Rebecca Rowley

Rebecca Rowley works as a personal trainer at Elevated Personal Training in Springville.

A personal trainer working in a gym that is not her own, earning money to provide for her two young boys. A dance studio owner, finally living her dream of teaching what she loves to eager learners while being able to employ other teachers in a studio of her own. A gym owner who overcame countless life challenges to be able to instill his love of boxing to all who would walk in his door. Each had been living a dream that is now threatened by recent measures put in place to stop the spread of the COVID-19 virus.

Rebecca Rowley, who works as a personal trainer at Elevated Personal Training in Springville, said that when the pandemic hit, people started canceling personal training sessions.

“People are scared, and I get it,” Rowley said. “There is validity on every side, but it does hurt those of us who rely on this as our livelihood. People will come to the gym, and if they see 10 people, they will turn around and leave, even if the room is healthy. I have clients who are calling to ask if we can meet in two to three weeks. Now I’m looking at two to three weeks at least of missed pay, and as the main provider of my two kids, that’s not something that I can handle.”

Rowley said that although times are tough, and look to be getting tougher, she is going to focus on building her online clientele.

“I want to work,” Rowley said. “I love doing what I do. I love helping people reach their goals — I want to keep doing it however I can. There will be life after this, if we find a way to help each other make it.”

Natasha Baker, owner of Limelight Dance Studio in Payson, said that she has thought about the future impact the virus pandemic will have on her business, her employees and her students.

“We are doing online classes through the end of the month because all of our dancers have paid for the month,” Baker said. “I’ve had a few parents ask if they need to keep paying for dance if closures continue into next month, and I don’t blame them. I wouldn’t want to pay for a service my kids weren’t getting.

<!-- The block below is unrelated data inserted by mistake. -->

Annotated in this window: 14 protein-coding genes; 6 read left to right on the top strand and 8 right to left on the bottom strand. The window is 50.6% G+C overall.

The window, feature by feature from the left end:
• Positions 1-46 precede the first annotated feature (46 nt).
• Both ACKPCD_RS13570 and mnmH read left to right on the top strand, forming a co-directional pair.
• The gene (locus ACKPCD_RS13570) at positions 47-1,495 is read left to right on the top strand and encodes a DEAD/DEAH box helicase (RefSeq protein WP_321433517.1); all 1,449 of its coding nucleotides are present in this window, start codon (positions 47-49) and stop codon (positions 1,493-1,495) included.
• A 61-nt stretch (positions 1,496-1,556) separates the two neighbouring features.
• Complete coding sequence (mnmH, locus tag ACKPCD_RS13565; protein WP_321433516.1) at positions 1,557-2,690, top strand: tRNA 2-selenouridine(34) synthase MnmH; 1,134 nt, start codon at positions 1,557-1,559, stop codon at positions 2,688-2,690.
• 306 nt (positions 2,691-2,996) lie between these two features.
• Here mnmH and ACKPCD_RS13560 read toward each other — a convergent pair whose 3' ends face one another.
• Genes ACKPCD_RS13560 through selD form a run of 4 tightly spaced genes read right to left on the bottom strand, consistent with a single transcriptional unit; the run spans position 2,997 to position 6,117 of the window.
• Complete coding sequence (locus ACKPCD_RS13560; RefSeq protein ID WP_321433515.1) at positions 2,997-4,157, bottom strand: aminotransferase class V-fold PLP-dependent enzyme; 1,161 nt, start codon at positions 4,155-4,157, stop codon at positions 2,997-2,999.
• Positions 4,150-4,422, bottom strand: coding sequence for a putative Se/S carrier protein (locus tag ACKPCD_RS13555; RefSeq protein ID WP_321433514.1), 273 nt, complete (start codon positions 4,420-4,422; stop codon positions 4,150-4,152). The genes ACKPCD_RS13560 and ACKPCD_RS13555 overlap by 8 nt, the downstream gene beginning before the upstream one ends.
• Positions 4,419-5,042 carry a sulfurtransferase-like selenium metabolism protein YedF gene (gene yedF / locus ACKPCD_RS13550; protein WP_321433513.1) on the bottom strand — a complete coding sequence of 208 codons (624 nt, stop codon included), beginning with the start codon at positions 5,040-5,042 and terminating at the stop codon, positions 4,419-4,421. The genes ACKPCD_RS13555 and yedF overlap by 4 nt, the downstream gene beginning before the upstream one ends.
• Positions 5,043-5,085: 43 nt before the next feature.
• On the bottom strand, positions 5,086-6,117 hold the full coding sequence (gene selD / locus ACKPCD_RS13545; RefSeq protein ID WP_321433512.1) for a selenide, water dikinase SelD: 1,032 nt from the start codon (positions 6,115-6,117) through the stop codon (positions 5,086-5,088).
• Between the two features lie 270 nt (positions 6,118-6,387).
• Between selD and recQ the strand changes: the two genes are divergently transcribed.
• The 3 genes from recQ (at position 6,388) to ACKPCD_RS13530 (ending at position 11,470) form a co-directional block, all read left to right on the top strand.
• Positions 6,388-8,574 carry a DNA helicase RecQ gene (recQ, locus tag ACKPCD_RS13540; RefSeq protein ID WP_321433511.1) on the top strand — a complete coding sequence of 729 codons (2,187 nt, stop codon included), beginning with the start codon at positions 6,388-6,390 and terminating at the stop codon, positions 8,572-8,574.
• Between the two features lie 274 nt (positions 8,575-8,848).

“When we were deciding on how to handle all of this, we debated whether to hold small classes or even do personal lessons, but what if someone got sick at the studio? Dancing is a contact and close contact activity, and the kids are always touching things. We can do our best to keep it sanitized, but it is the nature of dance. It has been really hard, and if it continues, it will get harder.”

Aaron Garcia, owner of Maximus Boxing Gym in Payson, has also closed his gym amid health regulations, but has a slightly different take on the future.

“I don’t want to worry too much,” Garcia said. “Whatever comes my way, I will face it. It’s like when we step in the ring. If you lose, you keep training, then get back in the ring and face it.”

Garcia spoke about hard times he has experienced in the past, and says that during tough times like these, it is the support of close friends and family that gets him through.

“Our gym is a family gym,” he said. “We are family. We help each other. Those who come to my gym know that I will give what I can to them and their kids, and I know they will help my family, too. This may affect us financially, but I want to focus on the positive.

“Right now is my vacation! I can’t remember a time when I wasn’t working. Since I was 16 years old, I have always been working. Now I have time to spend with my family. This is a time to enjoy your family. Take your son fishing. Be with your family. Help each other. When this is all over, that’s what will be important anyway.”